Fred hurries closer:  "The portal!  She fell through the portal!" 
Angel:  "Who did?" 
Fred:  "That other girl.  I couldn't save her.  I was arrested.  They got her.  She's a slave.  She'll die!" 
Angel:  "Oh.  Cordy.  No, she's fine.  They made her a princess." 
Fred:  "They...  Really? - Oh.  (Looks down)  When I got here they... They didn't do that.  -  Well.  That's nice for her." 

Cordy is sitting on her throne.  A girl is polishing the nails on her right hand. 
Cordy:  "You're sure this is a good first date look?  I don't want to seem too easy.  I was thinking something more in a nice tailored suit - of armor. - So, so I figured we'd start slow.  A few dinners, some light conversation, nothing too heavy and *then* in three or four years, if we still feel like we're hitting it off okay, we'll ah..." 
Silas:  "Your majesty." 
Cordy:  "Yeah." 
Silas points towards the door:  "The groosalug." 
Cordy:  "Say, don't you think it would add an air of feminine mystery if I were to, you know, not be here?" 
She tries to get up but is pushed back down into her throne by a bluish hand on her shoulder. 
The double doors open and wheezing, bulky demon with horns shuffles in, a sack slung over it's shoulder. 
Cordy to one of her attendants:  "Kill me now." 
She looks back to find a handsome warrior following the beast into the throne room.  He claps the beast on the shoulder. 
Groo to beast:  "Just put those anywhere." 
Groo walks up to the throne and kisses the back of Cordy's hand. 
Groo:  "Majesty." 
Cordy:  "Oh."

Angel and Fred are walking outside between some low boulders. 
Fred:  "I've never been to the palace before.  I've seen it up there, on that hill, watching me." 
Angel:  "We just gotta find my friends." 
He slows, scans their surroundings. Two bucket-head soldiers on horseback, swords drawn come around a boulder. 
Angel: "Get down." 
Angel pushes Fred to the ground and tries to shield her with his own body, as the first guard charges and tires to swipe them with his sword. 
Angel:  "Look, you may see something that might frighten you, but I'm your friend, okay?" 
Angel jumps up to engage the guards as they come at them again while Fred runs to cower against the side of a boulder. 
The first guard charges Angel and he ducks under the sword, turns to find the second guard almost on top of him.  He morphs but instead of his usual vamp face appearing the morph continues until his whole face turns green and bumpy, framed by some almost horn-like protrusions, while his hands turn into claws.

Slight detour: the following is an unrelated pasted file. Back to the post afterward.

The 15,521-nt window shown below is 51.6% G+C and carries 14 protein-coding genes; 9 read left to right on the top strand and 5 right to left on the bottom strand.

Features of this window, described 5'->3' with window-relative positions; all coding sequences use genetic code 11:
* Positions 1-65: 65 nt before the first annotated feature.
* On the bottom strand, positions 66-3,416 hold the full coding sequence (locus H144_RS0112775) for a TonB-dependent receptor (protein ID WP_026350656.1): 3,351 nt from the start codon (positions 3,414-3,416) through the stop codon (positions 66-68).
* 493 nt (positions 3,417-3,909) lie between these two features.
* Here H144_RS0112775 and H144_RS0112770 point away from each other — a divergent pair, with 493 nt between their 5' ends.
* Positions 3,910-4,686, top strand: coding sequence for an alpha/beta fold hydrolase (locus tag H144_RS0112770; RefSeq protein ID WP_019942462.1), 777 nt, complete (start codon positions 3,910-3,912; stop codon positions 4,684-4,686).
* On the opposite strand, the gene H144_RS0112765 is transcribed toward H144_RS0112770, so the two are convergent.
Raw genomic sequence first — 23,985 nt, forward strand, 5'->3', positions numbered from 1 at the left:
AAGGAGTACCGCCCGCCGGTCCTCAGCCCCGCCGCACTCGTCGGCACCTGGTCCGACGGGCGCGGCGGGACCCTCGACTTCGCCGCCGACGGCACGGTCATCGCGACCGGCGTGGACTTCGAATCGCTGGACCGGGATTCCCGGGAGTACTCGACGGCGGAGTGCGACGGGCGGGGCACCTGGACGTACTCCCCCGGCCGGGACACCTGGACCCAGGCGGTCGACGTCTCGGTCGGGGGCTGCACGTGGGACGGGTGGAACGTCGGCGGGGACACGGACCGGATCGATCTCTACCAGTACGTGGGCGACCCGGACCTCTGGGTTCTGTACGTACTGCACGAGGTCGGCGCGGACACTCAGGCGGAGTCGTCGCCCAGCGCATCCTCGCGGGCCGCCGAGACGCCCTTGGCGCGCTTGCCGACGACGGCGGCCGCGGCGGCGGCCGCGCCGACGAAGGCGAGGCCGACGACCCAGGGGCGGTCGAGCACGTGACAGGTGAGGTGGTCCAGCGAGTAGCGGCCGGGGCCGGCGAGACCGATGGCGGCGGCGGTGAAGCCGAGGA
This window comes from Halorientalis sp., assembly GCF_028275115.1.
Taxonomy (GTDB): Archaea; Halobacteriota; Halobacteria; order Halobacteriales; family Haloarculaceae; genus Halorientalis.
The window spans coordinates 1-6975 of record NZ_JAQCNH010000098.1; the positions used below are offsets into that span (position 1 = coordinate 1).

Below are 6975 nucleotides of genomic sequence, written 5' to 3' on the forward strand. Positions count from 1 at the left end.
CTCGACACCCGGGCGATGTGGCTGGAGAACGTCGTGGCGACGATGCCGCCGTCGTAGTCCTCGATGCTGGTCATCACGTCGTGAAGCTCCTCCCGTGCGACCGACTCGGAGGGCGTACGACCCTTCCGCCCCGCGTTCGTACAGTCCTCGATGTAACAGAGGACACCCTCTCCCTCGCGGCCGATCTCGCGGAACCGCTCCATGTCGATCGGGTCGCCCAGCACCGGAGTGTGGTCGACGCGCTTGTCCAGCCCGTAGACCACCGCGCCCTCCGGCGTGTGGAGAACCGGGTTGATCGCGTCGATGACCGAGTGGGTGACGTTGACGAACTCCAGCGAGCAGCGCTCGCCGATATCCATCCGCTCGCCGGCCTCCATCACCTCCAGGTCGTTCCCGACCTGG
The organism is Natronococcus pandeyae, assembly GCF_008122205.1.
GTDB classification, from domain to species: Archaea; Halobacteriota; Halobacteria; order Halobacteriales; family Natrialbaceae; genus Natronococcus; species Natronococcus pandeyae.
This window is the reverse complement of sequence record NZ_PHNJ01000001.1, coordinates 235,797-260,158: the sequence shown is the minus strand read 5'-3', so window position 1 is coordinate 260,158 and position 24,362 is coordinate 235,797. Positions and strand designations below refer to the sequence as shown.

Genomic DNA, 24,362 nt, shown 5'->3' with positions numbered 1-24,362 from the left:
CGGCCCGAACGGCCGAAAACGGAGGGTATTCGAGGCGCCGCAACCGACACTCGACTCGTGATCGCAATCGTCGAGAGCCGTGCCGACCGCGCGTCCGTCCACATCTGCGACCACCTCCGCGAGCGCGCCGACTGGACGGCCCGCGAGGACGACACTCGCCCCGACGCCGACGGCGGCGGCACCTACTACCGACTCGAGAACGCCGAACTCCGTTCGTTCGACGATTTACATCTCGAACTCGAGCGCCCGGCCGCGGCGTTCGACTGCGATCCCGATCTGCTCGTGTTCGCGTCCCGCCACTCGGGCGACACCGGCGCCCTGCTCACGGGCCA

Fred flinches a little as Angel leaps to pull the second guard of his horse.  Angel lays into the downed guard with wild ferocity.  The guard screams as Angel literally rips one of his arms off and tosses it aside.  Seeing this the other guard turns his rearing horse, and flees. 
Angel buries his head against the guard's throat and the guard goes motionless.  Lifting his head Angel looks back at Fred, cowering against her boulder. 
Fred, shaking her head:  

"Bad things always happen here."


Growling, Angel leaves the soldier and makes his way over to Fred, who tries to make herself as small as possible.  Angel leans in close to her and sniffs.  Blood is smeared around his mouth and coloring his teeth.  There is a piece of meat hanging form one fang. 
After a moment Angel abruptly turns to look over his shoulder and leaps away from Fred in a sudden flash of motion. 
Fred draws a few gasping breaths, then looks over at the mutilated corpse of the guard lying a few feet away.

Angel is sitting at the head of the conference table, tapping his fingers impatiently as he stares at the room full of empty chairs. He rolls his head, shuffles and stacks papers, then leans forward and stares at the speakerphone.

(impatiently presses a button on the speakerphone)

(over speakerphone)
I know! I called everyone. They're just...

Not here. I can see that. 
If they were here, I wouldn't be alone. 
Why am I alone?

(walks into the conference room)
Well, you can be super grouchy.

(presses a button on the speakerphone, turning it off, then looks up at Harmony)
The meeting?

Everyone's otherwise occupado, boss. 
Wesley's stuck baby-sitting Miss "I used to rule the world, bow down before me, minion scum." 
(puts her hands on her hips and shakes her head)
Why aren't we killing her, again?


(sighs thoughtfully)
(leans on the back of a conference table chair)
...if we had a really big one.

Where is Gunn?

Oh. The hospital still. You know, from when Wesley... 
(mimes stabbing)
and Lorne's kinda M.I.A. since...


(nods sadly)
Okey-dokey then. 
(shrugs with false cheer and exits)

(enters carrying a briefcase)
Where's the rest of the crew?

Apparently not coming.

But this is an important meeting.

At least somebody....

My first official parley as a very loosely affiliated member of the... what are we? 
(puts his briefcase on the conference table)
Tell me we're not Scoobies. 
(unlatches the briefcase)

We don't have a...

A name? Well, that's probably for the best.